Even if we accept anti-smoking arguments, herbal cannabis does not have to be smoked. Patients can avoid smoke entirely by growing cannabis and turning it into foods, drinks or tinctures, or even skin creams or massage oils. They can use a vaporiser to get the instant effect and dose control of inhalation without any smoke at all.

Standard dosages

The next objection that is usually raised is that there can be no standardisation or dosage control with herbal cannabis. But smoking actually provides patients with very precise dosage control, due to the instant onset of effects. Furthermore, baked foods, drinks, candies, chocolates, elixirs and tinctures can all be easily made to a standard recipe that delivers a product of known strength. Anyone who can follow a recipe can do it. For larger-scale production, places overseas have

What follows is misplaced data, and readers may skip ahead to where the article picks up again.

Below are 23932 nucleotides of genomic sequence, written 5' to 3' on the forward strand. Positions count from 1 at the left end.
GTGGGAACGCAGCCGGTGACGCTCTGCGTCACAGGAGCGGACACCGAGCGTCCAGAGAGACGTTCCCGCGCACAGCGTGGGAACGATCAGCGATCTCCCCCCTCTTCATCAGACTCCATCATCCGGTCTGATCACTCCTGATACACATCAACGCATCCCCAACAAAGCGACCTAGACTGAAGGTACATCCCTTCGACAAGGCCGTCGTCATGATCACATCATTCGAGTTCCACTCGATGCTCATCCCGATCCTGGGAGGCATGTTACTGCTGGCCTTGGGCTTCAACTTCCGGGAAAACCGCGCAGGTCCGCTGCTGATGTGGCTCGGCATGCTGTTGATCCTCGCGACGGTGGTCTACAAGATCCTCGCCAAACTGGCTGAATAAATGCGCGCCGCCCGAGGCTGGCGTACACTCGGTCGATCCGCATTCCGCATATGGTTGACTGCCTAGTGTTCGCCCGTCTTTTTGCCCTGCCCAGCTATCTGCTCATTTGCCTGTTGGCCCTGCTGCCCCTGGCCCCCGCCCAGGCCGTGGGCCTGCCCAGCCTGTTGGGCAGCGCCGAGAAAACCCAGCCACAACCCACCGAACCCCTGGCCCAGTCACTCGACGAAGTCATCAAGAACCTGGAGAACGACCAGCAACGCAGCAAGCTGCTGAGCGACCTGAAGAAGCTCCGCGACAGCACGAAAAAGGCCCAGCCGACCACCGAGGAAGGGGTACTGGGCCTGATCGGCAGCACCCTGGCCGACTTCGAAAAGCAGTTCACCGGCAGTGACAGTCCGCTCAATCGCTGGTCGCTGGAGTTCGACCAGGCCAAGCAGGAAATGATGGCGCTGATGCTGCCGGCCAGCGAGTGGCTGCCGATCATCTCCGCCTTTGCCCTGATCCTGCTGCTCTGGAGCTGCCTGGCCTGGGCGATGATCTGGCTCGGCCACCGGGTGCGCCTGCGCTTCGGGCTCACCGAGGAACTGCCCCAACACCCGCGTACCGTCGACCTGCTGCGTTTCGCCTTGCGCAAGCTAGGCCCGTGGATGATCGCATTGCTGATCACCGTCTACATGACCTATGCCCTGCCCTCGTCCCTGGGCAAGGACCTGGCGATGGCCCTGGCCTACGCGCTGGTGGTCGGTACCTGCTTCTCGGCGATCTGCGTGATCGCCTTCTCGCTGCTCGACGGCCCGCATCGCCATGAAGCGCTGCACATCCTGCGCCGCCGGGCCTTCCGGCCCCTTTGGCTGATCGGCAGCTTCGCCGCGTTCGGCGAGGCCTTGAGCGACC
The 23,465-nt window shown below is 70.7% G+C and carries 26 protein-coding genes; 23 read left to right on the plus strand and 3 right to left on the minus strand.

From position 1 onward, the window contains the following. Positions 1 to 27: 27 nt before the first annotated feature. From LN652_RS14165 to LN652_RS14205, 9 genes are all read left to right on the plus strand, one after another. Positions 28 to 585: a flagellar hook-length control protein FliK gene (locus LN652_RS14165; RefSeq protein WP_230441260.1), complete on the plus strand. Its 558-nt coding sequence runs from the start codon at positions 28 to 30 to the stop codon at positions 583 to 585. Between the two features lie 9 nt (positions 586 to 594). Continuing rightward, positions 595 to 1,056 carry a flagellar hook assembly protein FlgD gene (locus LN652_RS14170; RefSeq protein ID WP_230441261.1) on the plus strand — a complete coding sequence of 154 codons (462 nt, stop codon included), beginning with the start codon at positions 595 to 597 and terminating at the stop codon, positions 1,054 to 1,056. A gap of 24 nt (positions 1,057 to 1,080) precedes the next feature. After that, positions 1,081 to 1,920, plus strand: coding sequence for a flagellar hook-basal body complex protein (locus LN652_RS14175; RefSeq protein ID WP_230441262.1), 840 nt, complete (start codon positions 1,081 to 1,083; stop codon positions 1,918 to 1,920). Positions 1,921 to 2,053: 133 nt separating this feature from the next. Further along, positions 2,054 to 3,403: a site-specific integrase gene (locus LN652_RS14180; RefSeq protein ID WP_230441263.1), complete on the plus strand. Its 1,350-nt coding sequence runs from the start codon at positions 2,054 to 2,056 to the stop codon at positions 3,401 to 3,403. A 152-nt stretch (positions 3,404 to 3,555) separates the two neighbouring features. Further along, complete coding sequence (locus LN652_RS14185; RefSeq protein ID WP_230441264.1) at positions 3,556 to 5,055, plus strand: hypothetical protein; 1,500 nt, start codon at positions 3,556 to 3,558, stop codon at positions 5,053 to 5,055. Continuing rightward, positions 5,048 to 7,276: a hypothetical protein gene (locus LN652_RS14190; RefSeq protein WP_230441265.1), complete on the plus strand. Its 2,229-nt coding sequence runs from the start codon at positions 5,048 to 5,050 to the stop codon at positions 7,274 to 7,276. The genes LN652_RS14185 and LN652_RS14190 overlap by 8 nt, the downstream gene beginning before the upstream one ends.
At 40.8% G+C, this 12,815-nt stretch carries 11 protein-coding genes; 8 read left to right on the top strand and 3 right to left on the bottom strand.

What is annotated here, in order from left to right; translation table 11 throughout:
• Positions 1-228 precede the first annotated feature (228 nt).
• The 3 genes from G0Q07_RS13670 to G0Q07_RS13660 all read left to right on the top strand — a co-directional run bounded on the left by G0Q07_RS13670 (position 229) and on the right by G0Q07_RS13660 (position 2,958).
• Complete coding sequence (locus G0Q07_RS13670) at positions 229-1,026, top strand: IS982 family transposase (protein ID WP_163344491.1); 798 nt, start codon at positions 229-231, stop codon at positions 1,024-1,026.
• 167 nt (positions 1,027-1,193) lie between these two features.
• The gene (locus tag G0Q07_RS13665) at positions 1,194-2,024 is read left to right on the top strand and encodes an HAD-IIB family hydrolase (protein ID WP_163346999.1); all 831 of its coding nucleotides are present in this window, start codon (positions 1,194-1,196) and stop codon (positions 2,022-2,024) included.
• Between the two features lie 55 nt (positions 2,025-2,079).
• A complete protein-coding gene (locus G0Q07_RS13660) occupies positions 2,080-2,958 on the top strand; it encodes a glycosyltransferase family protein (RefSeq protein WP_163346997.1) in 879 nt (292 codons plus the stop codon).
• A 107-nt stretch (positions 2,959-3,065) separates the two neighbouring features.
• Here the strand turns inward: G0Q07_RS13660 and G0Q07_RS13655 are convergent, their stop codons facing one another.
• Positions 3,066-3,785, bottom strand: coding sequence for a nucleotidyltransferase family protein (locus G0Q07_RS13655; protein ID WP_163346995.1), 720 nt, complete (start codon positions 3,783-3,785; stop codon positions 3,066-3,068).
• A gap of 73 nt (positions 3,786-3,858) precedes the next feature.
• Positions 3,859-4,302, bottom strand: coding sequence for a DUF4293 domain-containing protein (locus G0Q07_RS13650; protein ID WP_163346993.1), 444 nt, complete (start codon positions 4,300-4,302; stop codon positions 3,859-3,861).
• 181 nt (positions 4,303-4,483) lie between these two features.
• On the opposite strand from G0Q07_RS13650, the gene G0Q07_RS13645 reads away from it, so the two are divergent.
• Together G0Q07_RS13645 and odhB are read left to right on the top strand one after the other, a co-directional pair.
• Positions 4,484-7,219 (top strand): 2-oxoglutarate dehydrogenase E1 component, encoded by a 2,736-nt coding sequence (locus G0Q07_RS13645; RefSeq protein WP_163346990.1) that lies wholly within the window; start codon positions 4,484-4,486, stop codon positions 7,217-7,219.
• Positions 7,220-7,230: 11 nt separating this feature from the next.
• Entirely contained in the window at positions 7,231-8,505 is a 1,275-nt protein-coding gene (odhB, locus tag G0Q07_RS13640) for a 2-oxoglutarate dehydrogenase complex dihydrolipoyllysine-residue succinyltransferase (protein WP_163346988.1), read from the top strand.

met patient need by licensing community groups, pharmacies or local companies to produce natural extracts or tinctures of known strength. The Dutch licensed several companies to provide standardised natural cannabis to pharmacies there. The varieties all have fixed and known quantities of active ingredients and are sterilised to be free of mould or fungus. It is that not hard to do, and could easily be done here.

Home invasions